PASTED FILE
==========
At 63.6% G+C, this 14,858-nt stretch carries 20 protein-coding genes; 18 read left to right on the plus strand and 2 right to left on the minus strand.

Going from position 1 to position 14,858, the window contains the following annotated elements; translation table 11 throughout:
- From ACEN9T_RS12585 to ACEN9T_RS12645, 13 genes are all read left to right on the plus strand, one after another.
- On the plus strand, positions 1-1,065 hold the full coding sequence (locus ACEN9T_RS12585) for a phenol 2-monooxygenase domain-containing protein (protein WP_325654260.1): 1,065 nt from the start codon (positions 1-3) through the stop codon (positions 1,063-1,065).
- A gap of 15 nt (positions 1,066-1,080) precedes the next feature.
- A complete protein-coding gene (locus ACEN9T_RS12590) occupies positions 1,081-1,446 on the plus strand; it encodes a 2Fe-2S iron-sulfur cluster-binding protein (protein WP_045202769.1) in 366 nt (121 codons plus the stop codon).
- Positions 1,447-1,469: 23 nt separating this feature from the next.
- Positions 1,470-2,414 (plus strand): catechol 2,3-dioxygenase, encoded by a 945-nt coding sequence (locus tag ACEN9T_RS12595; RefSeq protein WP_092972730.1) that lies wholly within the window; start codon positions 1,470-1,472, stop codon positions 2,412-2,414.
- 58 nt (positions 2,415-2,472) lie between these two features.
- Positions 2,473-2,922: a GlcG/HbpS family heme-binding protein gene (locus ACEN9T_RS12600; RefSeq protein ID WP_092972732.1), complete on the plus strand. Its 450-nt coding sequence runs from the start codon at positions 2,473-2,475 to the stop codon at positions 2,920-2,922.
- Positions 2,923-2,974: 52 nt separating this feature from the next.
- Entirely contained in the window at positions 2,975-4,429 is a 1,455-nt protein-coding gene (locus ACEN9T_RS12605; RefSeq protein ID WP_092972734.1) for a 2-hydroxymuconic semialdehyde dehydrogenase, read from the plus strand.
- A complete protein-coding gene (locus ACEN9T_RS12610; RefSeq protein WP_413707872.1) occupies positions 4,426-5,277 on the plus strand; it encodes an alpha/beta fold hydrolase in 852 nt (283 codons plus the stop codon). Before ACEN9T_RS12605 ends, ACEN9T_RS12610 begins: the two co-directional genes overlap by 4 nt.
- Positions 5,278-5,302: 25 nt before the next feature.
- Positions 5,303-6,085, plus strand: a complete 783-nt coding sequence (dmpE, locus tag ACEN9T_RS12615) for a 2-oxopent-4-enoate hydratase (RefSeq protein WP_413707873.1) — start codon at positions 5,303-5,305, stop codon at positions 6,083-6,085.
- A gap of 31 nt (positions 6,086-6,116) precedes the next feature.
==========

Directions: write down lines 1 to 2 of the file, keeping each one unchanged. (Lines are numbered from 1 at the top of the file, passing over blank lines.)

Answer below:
At 63.6% G+C, this 14,858-nt stretch carries 20 protein-coding genes; 18 read left to right on the plus strand and 2 right to left on the minus strand.

Going from position 1 to position 14,858, the window contains the following annotated elements; translation table 11 throughout: